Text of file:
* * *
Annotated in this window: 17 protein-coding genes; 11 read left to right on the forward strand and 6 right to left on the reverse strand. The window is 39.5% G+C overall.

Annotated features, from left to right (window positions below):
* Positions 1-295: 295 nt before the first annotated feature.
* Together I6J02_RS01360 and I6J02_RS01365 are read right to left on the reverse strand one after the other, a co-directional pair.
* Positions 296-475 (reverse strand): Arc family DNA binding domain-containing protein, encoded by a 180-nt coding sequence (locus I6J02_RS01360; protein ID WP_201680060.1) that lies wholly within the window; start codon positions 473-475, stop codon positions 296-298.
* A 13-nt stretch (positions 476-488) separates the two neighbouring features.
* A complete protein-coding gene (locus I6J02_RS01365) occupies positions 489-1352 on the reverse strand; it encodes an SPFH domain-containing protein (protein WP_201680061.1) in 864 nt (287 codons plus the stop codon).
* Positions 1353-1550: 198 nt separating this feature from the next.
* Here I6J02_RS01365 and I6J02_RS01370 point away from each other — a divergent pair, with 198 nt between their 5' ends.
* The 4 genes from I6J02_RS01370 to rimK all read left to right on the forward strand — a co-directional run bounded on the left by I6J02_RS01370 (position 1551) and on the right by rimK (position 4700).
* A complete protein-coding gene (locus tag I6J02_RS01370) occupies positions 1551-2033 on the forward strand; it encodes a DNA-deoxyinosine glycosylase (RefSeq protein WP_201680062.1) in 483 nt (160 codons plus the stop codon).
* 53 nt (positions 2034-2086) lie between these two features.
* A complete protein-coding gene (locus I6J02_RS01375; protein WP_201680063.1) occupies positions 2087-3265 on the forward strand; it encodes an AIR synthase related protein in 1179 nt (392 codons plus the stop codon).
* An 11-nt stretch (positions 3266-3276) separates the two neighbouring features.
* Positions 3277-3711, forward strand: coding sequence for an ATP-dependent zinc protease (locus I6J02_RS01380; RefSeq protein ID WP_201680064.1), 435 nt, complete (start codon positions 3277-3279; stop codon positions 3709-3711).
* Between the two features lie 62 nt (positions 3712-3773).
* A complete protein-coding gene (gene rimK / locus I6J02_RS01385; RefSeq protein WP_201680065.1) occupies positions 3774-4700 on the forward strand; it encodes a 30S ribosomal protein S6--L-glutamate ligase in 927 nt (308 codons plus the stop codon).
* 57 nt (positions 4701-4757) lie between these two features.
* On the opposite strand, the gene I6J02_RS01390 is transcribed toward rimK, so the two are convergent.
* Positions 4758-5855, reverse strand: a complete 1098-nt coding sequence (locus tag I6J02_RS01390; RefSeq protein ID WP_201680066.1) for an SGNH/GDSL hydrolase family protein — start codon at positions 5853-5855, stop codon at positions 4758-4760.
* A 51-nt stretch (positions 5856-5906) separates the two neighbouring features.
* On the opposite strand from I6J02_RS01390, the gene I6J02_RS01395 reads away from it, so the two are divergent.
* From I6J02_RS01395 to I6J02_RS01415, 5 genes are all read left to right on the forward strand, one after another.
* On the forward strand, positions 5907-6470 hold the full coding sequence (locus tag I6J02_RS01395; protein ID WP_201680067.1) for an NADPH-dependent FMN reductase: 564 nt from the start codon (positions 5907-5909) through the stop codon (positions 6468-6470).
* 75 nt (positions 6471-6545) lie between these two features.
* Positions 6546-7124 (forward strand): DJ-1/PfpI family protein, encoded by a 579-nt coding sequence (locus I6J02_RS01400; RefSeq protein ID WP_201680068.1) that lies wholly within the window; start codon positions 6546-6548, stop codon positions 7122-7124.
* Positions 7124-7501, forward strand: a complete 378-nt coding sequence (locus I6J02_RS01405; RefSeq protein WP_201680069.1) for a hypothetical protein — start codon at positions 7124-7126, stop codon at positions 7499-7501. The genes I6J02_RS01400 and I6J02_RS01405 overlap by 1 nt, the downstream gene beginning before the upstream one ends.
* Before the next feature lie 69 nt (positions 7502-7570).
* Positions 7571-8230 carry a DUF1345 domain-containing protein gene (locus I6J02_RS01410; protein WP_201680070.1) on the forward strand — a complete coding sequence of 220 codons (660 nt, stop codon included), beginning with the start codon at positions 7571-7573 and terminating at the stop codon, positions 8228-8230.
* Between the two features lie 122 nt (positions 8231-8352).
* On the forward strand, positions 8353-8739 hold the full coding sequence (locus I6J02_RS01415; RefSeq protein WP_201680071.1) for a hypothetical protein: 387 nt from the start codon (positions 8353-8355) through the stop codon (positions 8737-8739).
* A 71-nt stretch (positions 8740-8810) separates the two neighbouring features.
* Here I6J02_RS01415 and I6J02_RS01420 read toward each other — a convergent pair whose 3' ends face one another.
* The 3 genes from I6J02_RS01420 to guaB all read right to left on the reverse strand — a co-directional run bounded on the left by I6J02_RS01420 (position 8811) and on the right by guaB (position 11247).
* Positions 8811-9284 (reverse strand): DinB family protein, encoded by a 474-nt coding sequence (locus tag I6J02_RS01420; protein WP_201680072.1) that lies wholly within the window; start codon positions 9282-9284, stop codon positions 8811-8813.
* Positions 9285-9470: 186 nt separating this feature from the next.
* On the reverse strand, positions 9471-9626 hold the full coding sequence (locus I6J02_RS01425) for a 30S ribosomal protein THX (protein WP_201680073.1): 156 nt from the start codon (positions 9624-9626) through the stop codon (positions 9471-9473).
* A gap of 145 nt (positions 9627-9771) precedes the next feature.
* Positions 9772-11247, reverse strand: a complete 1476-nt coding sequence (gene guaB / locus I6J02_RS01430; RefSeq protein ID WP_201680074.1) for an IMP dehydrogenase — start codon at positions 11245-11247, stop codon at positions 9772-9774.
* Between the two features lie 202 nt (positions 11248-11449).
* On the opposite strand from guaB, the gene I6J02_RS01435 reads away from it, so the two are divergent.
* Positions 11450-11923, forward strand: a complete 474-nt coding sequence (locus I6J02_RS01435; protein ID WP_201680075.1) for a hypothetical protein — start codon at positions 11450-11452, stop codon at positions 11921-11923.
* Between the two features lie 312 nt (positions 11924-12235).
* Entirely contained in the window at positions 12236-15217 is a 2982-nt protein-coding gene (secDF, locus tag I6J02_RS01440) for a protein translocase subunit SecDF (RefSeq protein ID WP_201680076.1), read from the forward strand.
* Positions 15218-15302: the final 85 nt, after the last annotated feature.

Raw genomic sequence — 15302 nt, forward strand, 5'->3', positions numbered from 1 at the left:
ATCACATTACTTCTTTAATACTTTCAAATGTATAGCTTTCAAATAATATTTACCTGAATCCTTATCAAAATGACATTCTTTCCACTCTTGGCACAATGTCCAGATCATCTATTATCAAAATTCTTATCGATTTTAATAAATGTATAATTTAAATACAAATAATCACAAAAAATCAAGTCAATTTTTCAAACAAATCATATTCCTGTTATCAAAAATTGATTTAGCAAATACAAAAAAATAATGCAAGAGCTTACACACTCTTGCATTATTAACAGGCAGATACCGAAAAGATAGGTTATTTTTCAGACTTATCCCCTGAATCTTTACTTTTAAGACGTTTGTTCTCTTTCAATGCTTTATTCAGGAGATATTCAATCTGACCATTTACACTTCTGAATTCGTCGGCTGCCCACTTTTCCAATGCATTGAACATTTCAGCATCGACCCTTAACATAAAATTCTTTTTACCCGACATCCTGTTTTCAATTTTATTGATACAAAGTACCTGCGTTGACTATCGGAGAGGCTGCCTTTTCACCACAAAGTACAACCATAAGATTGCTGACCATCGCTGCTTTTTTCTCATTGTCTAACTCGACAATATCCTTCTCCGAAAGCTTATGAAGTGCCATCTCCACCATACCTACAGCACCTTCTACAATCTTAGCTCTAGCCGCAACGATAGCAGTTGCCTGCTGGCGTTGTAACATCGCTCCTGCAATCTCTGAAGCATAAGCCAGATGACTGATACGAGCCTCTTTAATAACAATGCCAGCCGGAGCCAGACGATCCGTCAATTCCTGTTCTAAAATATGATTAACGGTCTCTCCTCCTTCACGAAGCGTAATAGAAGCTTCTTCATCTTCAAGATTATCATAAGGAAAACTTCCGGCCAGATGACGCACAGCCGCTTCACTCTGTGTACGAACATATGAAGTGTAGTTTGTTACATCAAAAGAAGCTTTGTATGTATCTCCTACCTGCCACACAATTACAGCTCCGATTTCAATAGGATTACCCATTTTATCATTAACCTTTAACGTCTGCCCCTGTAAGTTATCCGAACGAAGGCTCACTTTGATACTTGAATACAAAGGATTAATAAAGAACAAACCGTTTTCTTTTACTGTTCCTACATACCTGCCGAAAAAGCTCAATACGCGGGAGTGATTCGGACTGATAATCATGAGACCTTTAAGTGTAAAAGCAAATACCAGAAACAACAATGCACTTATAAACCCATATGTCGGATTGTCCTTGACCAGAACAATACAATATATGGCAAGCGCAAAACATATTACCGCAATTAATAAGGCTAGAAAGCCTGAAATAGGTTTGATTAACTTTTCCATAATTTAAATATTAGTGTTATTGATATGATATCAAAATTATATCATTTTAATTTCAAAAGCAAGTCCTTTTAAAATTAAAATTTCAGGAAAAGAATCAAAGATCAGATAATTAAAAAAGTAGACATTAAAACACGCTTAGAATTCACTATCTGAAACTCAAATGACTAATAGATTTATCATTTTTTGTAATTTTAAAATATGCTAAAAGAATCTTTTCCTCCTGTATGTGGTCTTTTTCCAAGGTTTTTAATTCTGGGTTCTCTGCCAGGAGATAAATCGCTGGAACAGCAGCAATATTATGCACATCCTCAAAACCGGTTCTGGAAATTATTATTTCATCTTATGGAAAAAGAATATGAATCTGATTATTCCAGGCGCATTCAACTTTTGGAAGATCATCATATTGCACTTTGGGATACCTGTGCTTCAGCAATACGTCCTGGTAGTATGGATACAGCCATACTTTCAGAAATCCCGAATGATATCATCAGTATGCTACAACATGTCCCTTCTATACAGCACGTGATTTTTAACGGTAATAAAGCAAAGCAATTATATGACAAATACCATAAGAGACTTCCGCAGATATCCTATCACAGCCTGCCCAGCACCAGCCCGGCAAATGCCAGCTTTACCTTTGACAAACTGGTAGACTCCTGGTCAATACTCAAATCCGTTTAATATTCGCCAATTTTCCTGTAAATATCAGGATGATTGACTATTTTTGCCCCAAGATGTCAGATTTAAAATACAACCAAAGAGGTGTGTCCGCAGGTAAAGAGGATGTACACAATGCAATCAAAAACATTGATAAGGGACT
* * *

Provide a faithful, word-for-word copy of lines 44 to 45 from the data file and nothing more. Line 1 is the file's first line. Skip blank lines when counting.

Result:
* Entirely contained in the window at positions 12236-15217 is a 2982-nt protein-coding gene (secDF, locus tag I6J02_RS01440) for a protein translocase subunit SecDF (RefSeq protein ID WP_201680076.1), read from the forward strand.
* Positions 15218-15302: the final 85 nt, after the last annotated feature.